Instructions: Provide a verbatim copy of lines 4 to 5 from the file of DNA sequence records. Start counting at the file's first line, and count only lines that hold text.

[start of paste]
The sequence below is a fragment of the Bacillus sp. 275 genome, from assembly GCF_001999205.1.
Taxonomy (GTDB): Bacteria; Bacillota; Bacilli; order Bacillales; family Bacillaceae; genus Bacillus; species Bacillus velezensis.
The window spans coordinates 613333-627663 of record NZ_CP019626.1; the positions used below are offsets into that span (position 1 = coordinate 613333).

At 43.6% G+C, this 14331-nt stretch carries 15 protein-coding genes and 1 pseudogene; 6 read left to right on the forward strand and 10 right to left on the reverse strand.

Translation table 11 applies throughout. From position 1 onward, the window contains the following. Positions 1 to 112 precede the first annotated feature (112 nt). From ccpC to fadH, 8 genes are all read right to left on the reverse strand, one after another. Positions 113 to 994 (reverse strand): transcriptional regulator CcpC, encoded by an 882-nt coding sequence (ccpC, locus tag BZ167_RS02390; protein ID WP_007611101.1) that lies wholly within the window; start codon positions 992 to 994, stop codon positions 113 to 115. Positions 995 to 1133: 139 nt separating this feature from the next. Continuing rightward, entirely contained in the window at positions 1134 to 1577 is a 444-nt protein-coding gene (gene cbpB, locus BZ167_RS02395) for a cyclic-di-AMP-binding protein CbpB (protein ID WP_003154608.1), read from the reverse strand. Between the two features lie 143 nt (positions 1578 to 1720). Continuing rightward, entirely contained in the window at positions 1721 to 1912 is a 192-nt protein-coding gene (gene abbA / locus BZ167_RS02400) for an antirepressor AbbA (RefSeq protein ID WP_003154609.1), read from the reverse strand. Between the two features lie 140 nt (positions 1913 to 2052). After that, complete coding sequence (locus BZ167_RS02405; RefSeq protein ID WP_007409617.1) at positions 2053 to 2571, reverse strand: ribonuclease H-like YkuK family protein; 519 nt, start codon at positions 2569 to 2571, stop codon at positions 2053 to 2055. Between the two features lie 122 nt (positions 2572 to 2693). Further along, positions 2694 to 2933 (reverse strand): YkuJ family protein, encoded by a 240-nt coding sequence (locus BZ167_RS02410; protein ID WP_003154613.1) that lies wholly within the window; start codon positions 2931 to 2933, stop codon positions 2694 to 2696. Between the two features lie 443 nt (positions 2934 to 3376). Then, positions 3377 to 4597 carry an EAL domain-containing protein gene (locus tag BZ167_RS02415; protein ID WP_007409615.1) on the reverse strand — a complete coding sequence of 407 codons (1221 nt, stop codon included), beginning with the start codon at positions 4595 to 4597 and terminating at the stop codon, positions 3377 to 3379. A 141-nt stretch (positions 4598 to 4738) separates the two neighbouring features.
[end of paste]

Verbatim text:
At 43.6% G+C, this 14331-nt stretch carries 15 protein-coding genes and 1 pseudogene; 6 read left to right on the forward strand and 10 right to left on the reverse strand.

Translation table 11 applies throughout. From position 1 onward, the window contains the following. Positions 1 to 112 precede the first annotated feature (112 nt). From ccpC to fadH, 8 genes are all read right to left on the reverse strand, one after another. Positions 113 to 994 (reverse strand): transcriptional regulator CcpC, encoded by an 882-nt coding sequence (ccpC, locus tag BZ167_RS02390; protein ID WP_007611101.1) that lies wholly within the window; start codon positions 992 to 994, stop codon positions 113 to 115. Positions 995 to 1133: 139 nt separating this feature from the next. Continuing rightward, entirely contained in the window at positions 1134 to 1577 is a 444-nt protein-coding gene (gene cbpB, locus BZ167_RS02395) for a cyclic-di-AMP-binding protein CbpB (protein ID WP_003154608.1), read from the reverse strand. Between the two features lie 143 nt (positions 1578 to 1720). Continuing rightward, entirely contained in the window at positions 1721 to 1912 is a 192-nt protein-coding gene (gene abbA / locus BZ167_RS02400) for an antirepressor AbbA (RefSeq protein ID WP_003154609.1), read from the reverse strand. Between the two features lie 140 nt (positions 1913 to 2052). After that, complete coding sequence (locus BZ167_RS02405; RefSeq protein ID WP_007409617.1) at positions 2053 to 2571, reverse strand: ribonuclease H-like YkuK family protein; 519 nt, start codon at positions 2569 to 2571, stop codon at positions 2053 to 2055. Between the two features lie 122 nt (positions 2572 to 2693). Further along, positions 2694 to 2933 (reverse strand): YkuJ family protein, encoded by a 240-nt coding sequence (locus BZ167_RS02410; protein ID WP_003154613.1) that lies wholly within the window; start codon positions 2931 to 2933, stop codon positions 2694 to 2696. Between the two features lie 443 nt (positions 2934 to 3376). Then, positions 3377 to 4597 carry an EAL domain-containing protein gene (locus tag BZ167_RS02415; protein ID WP_007409615.1) on the reverse strand — a complete coding sequence of 407 codons (1221 nt, stop codon included), beginning with the start codon at positions 4595 to 4597 and terminating at the stop codon, positions 3377 to 3379. A 141-nt stretch (positions 4598 to 4738) separates the two neighbouring features.